Introduction

The aim of this course is to get you started on thinking about yourself, where you are now and what you want to do in the future. Thinking about what you really want to do, and finding out how to make it happen, can really change your life.

Caring Counts was produced by The Open University in Scotland in collaboration with Scottish Young Carers Services Alliance, together with individual carers centres and Carers Trust Scotland [Tip: hold Ctrl and click a link to open it in a new tab. (Hide tip)] .

Watch the short film ‘Caring Roles and Learning Lives’ below to hear why reflection is valuable in terms of helping you recognise skills and abilities developed in your caring role. You will hear too about the importance of ‘me time’ – taking a break from caring responsibilities and an opportunity for personal development.

Download this video clip.Video player: caring_roles_and_learning_lives.mp4
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Transcript

Louise Morgan, Scottish Young Carers Services Alliance
When someone becomes a carer, it may not be obvious to them and they may find themselves going down into the depths, before actually realising they’re a carer and that they are entitled to some kind of support. So that what we need to do with our support for carers is to help them make that experience the best that it possibly can be.
Jade, carer
I didn’t really realise I was a carer, em, I just kinda seen it as life. I’d seen a leaflet about young carers and I was like oh that sounds like a couple of people in my work. And I was reading it a bit more thoroughly and I was like wait that actually sounds like me as well.
Dean, carer
I never ever labelled myself as that, it was almost, I wouldn’t say expected, I would honestly say that yeah – it’s expected. But it’s no something that I need to even think about, it’s just, he needs looking after, I’ll help him.
Emma Azzopardi, Carers Link East Dunbartonshire
A lot of them have been caring for whoever, whoever it is, whether it’s a family member of a friend for quite a number of years and they might have been doing it since they were 7 years old. And to them it’s just the normal thing. Ah, they don’t, they don’t refer to themselves as carers. They’re just doing what they would do for the person they love.
Sarah Burton, The Open University in Scotland
The experience we’ve had talking to carers is that just simply taking the time to sit back and reflect on what they’ve been doing can have a very positive effect on their confidence and self-esteem. Just sitting and naming and describing the achievements they’ve had in, just in, their caring role and getting through. That really makes them feel proud of what they’ve achieved and that gives them the sense of confidence to move on and make other decisions in their lives.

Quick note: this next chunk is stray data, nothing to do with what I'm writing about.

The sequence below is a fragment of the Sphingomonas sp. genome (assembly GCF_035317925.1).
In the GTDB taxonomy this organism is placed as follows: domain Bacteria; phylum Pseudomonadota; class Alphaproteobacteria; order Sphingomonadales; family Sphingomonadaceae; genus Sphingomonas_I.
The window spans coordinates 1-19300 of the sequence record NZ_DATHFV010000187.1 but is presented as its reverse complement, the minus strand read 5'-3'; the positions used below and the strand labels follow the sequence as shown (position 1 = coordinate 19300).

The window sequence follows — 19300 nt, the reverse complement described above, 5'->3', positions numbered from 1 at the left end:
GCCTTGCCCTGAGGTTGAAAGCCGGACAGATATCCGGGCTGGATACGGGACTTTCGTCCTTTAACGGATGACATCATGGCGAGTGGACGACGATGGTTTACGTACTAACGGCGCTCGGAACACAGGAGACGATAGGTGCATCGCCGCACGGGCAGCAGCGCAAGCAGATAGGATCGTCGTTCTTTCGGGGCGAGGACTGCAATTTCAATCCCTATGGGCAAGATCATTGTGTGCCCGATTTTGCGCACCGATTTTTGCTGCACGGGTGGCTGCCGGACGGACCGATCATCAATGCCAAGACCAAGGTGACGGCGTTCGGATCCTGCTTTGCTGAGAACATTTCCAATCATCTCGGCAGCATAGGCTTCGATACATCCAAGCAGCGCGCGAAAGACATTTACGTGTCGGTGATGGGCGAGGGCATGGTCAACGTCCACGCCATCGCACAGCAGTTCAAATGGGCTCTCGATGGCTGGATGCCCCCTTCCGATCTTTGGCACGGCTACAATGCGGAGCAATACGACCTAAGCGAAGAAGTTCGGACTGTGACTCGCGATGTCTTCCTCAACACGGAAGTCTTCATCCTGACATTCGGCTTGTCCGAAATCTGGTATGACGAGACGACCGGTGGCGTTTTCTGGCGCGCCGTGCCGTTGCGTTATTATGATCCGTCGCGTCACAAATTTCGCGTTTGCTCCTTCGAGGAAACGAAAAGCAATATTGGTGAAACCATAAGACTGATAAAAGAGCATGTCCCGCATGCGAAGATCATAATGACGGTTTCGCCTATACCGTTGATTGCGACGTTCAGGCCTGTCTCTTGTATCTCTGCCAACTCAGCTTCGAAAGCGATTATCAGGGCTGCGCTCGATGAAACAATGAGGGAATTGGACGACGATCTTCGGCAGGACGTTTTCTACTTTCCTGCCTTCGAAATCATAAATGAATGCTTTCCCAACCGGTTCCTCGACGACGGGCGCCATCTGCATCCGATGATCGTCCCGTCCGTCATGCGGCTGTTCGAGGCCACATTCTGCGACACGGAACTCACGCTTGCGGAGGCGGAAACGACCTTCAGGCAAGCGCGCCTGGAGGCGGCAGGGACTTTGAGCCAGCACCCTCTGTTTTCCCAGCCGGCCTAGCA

Lindsay Hewitt, The Open University in Scotland
The aim of this free online resource is to get people thinking about themselves, em, and their skills and abilities and qualities and thinking about where they are now.
Lesley, carer
I think I definitely became more confident after I did the OU course and the Reflections Toolkit. Confident enough that I could do the part-time studying and I just felt that it was something that I actually could do and that I could fit it in.
Katrina, carer
Well it's two years on from that day and it’s a different, I’m living a different life. It’s almost unbelievable. I look back to two years ago and I can’t believe that I am where I am today. I never thought I’d see this day again.
Gavin Patterson, Renfrewshire Carers Centre
One of the things we look at in terms of reflection is em the skills. What skills and attributes do they have. Where have they got those skills and attributes from. And generally it’s quite surprising for them because they tend to find that they have much more skills and attributes than they thought they did through their caring role.
Louise Morgan, Scottish Young Carers Services Alliance
It’s about making sure that carers can look back. What have they done? What have they learned? What skills have they developed from being a carer? And making sure that they’re aware of them and they’re able to sell that perhaps to an employer or to take them on into university or a college course.
End transcript
 
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In the following sessions, carers living in Scotland tell us about their experiences and how reflection has helped them. While some aspects of their stories and circumstances may chime with your own situation, all their experiences and journeys, like yours, are unique.

Downloads

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What is reflection?